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View from Navy's 'Accidental Admiral'

Aug. 3, 2013 - 06:00AM   |  
James Stavridis
Adm. James Stavridis, who retired in July, ran both U.S. European Command and U.S. Southern Command — the first admiral in either post. He speaks four languages and says he's working on his fifth. (Thomas Kienzle / AP)
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BONUS FACT

Stavridis earned the nickname “Zorba” in his Naval Academy days — a reference to the outgoing and energetic character at the heart of the 1964 movie “Zorba the Greek.” “I think my classmates at the Naval Academy found that to be a pretty good portrait of me,” Stavridis said.

Over the past 41 years, Adm. James Stavridis has been there, done that — and written the book.

He ascended to the military’s heights — heading up U.S. Southern Command and then serving as Supreme Allied Commander Europe — before retiring in July.

He has written five books, including a revealing memoir of his days commanding a destroyer. Stavridis is now working on a memoir titled “The Accidental Admiral” — a reference to his being chosen to head commands typically led by generals.

At SACEUR, Stavridis was cited for misuse of military travel by the Pentagon’s inspector general. The Navy’s top civilian cleared him of personal misconduct, but those issues reportedly blocked him from consideration for the military’s top post as chairman of the Joint Chiefs.

Stavridis is now concerned that America’s enemies will converge into vicious new threats: narco-subs that carry bombs and terror cells funded by human trafficking. He will continue to assess such threats in his new job as head of the Fletcher School of Law and Diplomacy at Tufts University in Medford, Mass. Stavridis, 58, spoke to Military Times in July. Questions and answers have been edited for brevity.

Q. How will U.S. forces in Europe adapt as the nation’s focus shifts to the Pacific?

A. NATO and Europe continue to be critically important to the United States. We share our values of democracy and liberty and freedom of speech. We are each other’s largest trading partners. The geography of Europe continues to be critically important. Some people say, “Why do you still have all those Cold War bases in Europe?” My response is that those are not bastions of the Cold War. Those are the forward-operating stations of the 21st century. So that geography — which allows us to get to North Africa, get to the near Middle East — is crucial.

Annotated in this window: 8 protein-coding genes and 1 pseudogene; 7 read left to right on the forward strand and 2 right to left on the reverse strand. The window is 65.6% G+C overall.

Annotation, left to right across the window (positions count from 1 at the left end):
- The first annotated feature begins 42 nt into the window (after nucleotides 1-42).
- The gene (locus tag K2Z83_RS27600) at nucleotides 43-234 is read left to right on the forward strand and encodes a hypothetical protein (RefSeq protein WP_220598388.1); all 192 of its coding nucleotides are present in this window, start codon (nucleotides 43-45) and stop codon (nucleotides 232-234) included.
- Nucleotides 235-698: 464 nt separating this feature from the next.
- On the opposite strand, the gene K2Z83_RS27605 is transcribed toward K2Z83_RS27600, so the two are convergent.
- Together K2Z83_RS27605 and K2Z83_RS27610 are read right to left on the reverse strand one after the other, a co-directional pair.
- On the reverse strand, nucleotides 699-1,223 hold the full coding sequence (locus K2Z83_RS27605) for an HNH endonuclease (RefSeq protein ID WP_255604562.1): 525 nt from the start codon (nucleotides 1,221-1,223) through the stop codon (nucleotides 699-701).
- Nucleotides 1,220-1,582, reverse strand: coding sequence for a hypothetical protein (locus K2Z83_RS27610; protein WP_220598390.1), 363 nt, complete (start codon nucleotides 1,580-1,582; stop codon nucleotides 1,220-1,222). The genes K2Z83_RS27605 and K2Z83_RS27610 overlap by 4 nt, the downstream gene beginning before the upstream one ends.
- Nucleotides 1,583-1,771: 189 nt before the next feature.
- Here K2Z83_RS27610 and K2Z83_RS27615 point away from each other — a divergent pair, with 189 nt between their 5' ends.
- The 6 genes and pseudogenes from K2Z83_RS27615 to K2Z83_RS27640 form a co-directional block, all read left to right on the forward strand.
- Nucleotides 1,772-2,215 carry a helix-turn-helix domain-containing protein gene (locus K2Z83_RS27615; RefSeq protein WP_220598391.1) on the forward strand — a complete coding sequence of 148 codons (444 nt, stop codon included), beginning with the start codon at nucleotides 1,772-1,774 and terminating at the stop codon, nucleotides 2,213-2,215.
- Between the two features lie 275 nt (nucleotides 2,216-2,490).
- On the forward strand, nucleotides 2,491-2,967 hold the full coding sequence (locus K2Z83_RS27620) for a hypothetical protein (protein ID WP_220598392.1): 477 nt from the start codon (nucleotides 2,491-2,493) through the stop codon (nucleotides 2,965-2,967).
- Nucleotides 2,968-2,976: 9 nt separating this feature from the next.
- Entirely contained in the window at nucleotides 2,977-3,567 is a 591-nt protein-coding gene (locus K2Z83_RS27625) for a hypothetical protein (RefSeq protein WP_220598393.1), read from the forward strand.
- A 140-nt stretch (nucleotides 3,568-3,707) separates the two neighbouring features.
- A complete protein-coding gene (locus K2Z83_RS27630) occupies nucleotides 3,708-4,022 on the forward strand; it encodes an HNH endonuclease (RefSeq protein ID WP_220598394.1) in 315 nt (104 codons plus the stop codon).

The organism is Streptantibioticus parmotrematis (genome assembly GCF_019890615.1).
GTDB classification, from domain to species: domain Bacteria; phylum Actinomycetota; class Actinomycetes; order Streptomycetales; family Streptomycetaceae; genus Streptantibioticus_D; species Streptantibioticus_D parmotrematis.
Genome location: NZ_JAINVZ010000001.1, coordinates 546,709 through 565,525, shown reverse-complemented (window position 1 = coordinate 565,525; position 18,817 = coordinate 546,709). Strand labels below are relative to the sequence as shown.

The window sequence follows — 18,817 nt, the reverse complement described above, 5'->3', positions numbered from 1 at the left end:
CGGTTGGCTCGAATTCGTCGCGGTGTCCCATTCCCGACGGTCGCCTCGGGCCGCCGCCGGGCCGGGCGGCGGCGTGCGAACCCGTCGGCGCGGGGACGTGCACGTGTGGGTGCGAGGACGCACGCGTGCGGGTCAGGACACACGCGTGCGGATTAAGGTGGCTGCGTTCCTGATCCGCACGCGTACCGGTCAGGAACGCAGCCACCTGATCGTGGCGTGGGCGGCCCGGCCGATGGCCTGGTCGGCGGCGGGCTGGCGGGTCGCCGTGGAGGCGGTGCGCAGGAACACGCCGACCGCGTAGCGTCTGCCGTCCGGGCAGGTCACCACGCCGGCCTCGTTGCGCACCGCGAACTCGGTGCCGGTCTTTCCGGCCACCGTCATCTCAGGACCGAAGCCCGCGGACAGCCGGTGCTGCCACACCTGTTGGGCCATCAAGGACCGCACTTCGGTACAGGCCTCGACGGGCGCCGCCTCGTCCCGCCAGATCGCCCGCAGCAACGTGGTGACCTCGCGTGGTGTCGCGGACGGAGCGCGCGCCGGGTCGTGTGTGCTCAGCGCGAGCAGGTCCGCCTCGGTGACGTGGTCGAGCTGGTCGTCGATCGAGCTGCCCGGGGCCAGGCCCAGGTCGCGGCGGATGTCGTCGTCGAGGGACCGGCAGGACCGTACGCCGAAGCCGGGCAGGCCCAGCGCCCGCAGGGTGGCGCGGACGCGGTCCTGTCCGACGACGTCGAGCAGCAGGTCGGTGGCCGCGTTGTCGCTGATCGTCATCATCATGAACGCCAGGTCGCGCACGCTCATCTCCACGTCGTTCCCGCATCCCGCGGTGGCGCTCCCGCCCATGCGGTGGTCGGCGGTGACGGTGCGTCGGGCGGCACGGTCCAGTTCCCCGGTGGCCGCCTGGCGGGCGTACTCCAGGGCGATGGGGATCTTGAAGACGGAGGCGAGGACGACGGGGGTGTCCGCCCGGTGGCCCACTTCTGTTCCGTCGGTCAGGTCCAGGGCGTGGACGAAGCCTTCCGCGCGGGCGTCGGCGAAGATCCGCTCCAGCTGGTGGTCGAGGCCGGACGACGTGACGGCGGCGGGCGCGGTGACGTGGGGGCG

Q.
As our country grapples with debt issues, some believe it’s time to reduce the size of the military’s European garrisons. How do you respond to that?

A. Let’s keep the size of that European footprint in perspective. We’ve come down from almost 400,000 troops to 60,000 troops. So it’s come down about 75 percent. So it’s a relatively small footprint, and I think it’s still very much value in terms of security for the United States. There may be some further room for reductions, but I think at the moment what we have at the moment feels about right.


Q.
You’ve published articles at every rank in your career. Have you ever gotten blowback?

A. Yes, on several occasions I’ve been told I need to stay in my lane, that I was pushing the edge of the envelope. I wrote about what I called “Air-Sea Battle.” I originally wrote about that in 1992, when I was a student at the National War College, and got a lot of pushback on that. So you take chances. You write. But overall, I think that’s an obligation to share your ideas. It’s how we move forward with innovation.

Q. What opportunities does the thawing of the Arctic Ocean offer for the U.S.?

A. The Arctic is one of the great frontiers that remains and it’s crucial that we ensure that the Arctic becomes a zone of cooperation and does not become a zone of conflict or competition. The way to do that is to work within the Arctic Council, and it’s also crucial that we maintain a very open dialogue with other key Arctic nations, four of whom are in NATO and the other is Russia. And I would advocate that our Navy and Coast Guard continue to build capability to operate in the Arctic.

Q. As far as how to be a surface warfare officer, you’ve literally written the books. If you could change anything about the surface Navy, what would it be?

A. I think we should be more innovative. I think we have to be. Because we’re in an era of declining resources, and I think we need to be unafraid of and embrace change. That means listening to more junior people, who often have the best ideas, trying new things, building innovation cells on our ships, and trying to merge technology and tactics and procedures in new and innovative ways.

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